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Bid to repeat pioneering Coast-to-Coast kayaking f

Steve Gurney and Steve Moffatt in bid to repeat pioneering Coast-to-Coast kayaking feat of the 1880s

Final preparations are underway to replicate one of the great adventure expeditions of the late 1800s – the first Coast-to-Coast in 1889-1890 by kayak from Jacksons, up the Taramakau River, across Harpers Pass to the Hurunui River and down the coast to Sumner Beach.

This amazing feat was accomplished by a little-known adventurer George Park who dragged, paddled and carried his heavy one-man wooden kayak, all his food and camping gear to make the 330 kilometre journey in 13 days.

On that occasion, George was accompanied by his brother James in another kayak as far as the Hurunui Hotel.

The two modern athletes who will follow the Park’s trail from west to east across the Main Divide are Coast-to-Coast champion Steve Gurney, and George Park’s grand-nephew Steve Moffatt of Christchurch, a triathlon and endurance athlete and also a Coast-to-Coaster.

The journey begins at Jacksons on March 4 2008 and the two men are expected at the mouth of the Hurunui River on 12 March.

Then, faithful to George Park’s expedition, the pair will hoist small sails on their kayaks and voyage south to Lyttleton.

Steve Gurney will be the modern athlete, using the latest light-weight kayak and equipment, camping gear, clothing and high-energy food.

But Steve Moffatt will replicate George Park’s expedition, with a heavy wooden kayak (then called a canoe), paraffin-soaked cotton wet-weather gear, and food of the 1890s.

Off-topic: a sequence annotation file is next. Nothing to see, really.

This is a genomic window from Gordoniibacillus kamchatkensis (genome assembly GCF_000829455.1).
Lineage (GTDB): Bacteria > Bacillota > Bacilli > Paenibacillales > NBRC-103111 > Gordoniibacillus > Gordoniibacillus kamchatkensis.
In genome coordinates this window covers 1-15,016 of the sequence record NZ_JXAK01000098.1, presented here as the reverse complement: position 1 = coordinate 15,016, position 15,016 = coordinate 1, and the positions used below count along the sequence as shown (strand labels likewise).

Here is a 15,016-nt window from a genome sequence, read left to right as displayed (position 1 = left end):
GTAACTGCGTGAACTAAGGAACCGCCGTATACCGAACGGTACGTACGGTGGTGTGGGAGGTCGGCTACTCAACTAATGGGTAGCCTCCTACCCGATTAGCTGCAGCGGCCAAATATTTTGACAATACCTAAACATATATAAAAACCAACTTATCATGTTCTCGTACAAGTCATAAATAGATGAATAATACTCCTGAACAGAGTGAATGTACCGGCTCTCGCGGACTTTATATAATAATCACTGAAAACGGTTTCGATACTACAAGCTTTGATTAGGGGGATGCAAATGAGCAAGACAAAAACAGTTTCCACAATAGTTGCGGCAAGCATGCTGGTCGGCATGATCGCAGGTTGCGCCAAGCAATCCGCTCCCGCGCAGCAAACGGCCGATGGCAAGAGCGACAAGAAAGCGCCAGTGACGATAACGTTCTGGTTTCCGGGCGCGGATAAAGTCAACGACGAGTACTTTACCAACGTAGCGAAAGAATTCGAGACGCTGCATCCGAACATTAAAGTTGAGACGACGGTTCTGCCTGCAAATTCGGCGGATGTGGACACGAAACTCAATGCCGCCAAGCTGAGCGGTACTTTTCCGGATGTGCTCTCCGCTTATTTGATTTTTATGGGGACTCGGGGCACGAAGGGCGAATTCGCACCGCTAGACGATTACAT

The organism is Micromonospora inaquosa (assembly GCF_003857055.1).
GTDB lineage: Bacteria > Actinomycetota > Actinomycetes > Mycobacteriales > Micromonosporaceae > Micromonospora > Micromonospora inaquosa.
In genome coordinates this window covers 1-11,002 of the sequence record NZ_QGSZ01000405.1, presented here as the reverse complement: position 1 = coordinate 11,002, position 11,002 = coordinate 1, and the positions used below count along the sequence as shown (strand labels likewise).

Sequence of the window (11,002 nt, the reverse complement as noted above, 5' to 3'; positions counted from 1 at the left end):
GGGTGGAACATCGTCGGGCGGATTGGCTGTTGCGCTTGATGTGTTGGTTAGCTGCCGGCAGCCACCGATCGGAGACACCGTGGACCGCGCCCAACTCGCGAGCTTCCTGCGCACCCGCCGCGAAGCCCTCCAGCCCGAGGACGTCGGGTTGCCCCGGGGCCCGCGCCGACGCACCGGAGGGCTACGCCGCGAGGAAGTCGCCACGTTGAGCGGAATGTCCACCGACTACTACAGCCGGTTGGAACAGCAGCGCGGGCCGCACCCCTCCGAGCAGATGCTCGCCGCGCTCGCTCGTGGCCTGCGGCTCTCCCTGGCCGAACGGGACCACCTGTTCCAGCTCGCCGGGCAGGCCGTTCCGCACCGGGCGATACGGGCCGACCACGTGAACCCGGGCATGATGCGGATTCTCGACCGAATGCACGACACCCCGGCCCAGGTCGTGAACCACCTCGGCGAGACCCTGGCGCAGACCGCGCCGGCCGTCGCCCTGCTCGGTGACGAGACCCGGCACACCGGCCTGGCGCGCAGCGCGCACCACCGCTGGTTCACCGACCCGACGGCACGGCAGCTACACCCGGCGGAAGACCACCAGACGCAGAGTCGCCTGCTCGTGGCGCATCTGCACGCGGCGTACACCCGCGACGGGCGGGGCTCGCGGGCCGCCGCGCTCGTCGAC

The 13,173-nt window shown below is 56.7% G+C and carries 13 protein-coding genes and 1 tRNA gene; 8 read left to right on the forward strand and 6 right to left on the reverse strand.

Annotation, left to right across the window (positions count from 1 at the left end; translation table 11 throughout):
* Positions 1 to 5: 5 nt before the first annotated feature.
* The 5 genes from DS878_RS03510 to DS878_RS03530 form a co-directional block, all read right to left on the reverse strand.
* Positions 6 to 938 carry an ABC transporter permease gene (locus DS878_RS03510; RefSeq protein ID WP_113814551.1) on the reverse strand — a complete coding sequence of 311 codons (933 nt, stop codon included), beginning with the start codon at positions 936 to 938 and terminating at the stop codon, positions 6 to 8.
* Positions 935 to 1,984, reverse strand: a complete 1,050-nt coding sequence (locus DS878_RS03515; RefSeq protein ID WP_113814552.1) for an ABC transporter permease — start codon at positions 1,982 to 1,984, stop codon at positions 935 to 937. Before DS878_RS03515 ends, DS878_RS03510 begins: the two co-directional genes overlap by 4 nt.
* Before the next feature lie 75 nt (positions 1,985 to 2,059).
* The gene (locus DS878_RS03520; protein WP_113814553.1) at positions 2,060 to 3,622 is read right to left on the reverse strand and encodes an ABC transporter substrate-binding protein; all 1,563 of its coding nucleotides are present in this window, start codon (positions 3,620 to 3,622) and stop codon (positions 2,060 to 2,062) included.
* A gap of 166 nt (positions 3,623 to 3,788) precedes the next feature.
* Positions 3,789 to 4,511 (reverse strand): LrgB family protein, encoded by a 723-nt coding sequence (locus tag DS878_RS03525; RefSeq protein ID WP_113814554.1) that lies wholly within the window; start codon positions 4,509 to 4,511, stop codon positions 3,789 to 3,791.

Both athletes will be closely monitored throughout the journey by a performance and testing scientist at Otago University, Dr Jim Cotter.

“The monitoring includes regular blood samples, and it’ll be interesting to compare our physical condition and performance indicators with each other, especially as I’ll be doing a day on fast food,” said Steve Gurney.

George Park has only lately been emerging as one of the great athletes and adventurers of the late 1800s and early 1900s.

Based in Hokitika, he performed a number of outstanding and pioneering kayaking journeys, including the first crossing of Cook Strait in Rob Roy canoes with his brother William in very rough weather. He was also the first to kayak the length of Manawatu River.

There’s more detail in the attached backgrounder “Would the real Coast to Coast tough bastard stagger up”.

Excerpt from a newspaper report of the original journey Crossing the Main Divide

“They started from Hokitika on December 24th in two canoes, Mr G Park’s being the Sunbeam and Mr J Park’s the One-One, and experienced wet weather nearly all of the way through a most eventful voyage. They carted the craft to the Taramakau, and camped. On the next day, each towed his canoe with light lines up-river. The weather was squally, and great difficulty was experienced in getting up the rapids. That night they camped near the Otira in an old hut. On the following evening, they were in sight of the Hurunui saddle which is 3141 ft above sea level. Having been engaged in building trig stations in that area, Mr G Park knew some of the road, but beyond the saddle, neither had ever been before. After another day’s toil, they reached the foot of the mountain, carried up their swags and camped on the summit. Another full day was spent bringing up their canoes, and by dinner time – namely, a late dinner hour –were placed on the headwaters of the Hurunui. All this work being very arduous in consequence of the rough nature of the country caused by the earthquakes of a year ago having torn up trees and caused large chasms to open.


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